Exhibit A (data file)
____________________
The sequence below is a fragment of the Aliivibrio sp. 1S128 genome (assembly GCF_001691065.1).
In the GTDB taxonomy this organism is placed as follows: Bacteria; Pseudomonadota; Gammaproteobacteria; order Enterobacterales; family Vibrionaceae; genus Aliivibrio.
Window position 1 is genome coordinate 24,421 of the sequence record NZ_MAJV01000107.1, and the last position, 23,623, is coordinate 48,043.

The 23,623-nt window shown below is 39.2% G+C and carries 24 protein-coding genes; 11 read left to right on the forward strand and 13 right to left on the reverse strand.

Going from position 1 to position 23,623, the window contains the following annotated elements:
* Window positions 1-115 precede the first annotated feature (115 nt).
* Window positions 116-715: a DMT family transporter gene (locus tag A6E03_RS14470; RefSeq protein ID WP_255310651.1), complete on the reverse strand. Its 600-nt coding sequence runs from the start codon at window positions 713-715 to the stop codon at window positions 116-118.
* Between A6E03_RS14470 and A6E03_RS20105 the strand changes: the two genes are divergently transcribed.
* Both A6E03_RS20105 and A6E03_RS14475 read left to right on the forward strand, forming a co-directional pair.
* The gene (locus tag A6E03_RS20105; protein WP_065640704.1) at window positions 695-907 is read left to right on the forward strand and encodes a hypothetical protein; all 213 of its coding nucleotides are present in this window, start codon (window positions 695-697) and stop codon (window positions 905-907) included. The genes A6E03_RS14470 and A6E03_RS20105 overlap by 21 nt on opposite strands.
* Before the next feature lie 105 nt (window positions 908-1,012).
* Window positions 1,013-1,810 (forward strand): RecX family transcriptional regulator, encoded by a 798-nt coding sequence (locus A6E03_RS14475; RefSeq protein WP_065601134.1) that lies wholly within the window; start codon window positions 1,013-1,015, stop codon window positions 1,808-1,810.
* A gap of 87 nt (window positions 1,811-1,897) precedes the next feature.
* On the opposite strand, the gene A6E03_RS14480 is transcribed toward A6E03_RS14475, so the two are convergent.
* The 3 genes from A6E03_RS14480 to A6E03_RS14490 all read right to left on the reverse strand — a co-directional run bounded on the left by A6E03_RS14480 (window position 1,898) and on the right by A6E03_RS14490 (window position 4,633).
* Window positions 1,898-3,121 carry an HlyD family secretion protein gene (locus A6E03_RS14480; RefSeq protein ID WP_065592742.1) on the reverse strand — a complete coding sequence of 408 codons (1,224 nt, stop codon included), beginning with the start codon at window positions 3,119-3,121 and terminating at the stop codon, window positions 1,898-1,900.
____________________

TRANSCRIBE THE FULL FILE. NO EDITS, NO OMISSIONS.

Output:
The sequence below is a fragment of the Aliivibrio sp. 1S128 genome (assembly GCF_001691065.1).
In the GTDB taxonomy this organism is placed as follows: Bacteria; Pseudomonadota; Gammaproteobacteria; order Enterobacterales; family Vibrionaceae; genus Aliivibrio.
Window position 1 is genome coordinate 24,421 of the sequence record NZ_MAJV01000107.1, and the last position, 23,623, is coordinate 48,043.

The 23,623-nt window shown below is 39.2% G+C and carries 24 protein-coding genes; 11 read left to right on the forward strand and 13 right to left on the reverse strand.

Going from position 1 to position 23,623, the window contains the following annotated elements:
* Window positions 1-115 precede the first annotated feature (115 nt).
* Window positions 116-715: a DMT family transporter gene (locus tag A6E03_RS14470; RefSeq protein ID WP_255310651.1), complete on the reverse strand. Its 600-nt coding sequence runs from the start codon at window positions 713-715 to the stop codon at window positions 116-118.
* Between A6E03_RS14470 and A6E03_RS20105 the strand changes: the two genes are divergently transcribed.
* Both A6E03_RS20105 and A6E03_RS14475 read left to right on the forward strand, forming a co-directional pair.
* The gene (locus tag A6E03_RS20105; protein WP_065640704.1) at window positions 695-907 is read left to right on the forward strand and encodes a hypothetical protein; all 213 of its coding nucleotides are present in this window, start codon (window positions 695-697) and stop codon (window positions 905-907) included. The genes A6E03_RS14470 and A6E03_RS20105 overlap by 21 nt on opposite strands.
* Before the next feature lie 105 nt (window positions 908-1,012).
* Window positions 1,013-1,810 (forward strand): RecX family transcriptional regulator, encoded by a 798-nt coding sequence (locus A6E03_RS14475; RefSeq protein WP_065601134.1) that lies wholly within the window; start codon window positions 1,013-1,015, stop codon window positions 1,808-1,810.
* A gap of 87 nt (window positions 1,811-1,897) precedes the next feature.
* On the opposite strand, the gene A6E03_RS14480 is transcribed toward A6E03_RS14475, so the two are convergent.
* The 3 genes from A6E03_RS14480 to A6E03_RS14490 all read right to left on the reverse strand — a co-directional run bounded on the left by A6E03_RS14480 (window position 1,898) and on the right by A6E03_RS14490 (window position 4,633).
* Window positions 1,898-3,121 carry an HlyD family secretion protein gene (locus A6E03_RS14480; RefSeq protein ID WP_065592742.1) on the reverse strand — a complete coding sequence of 408 codons (1,224 nt, stop codon included), beginning with the start codon at window positions 3,119-3,121 and terminating at the stop codon, window positions 1,898-1,900.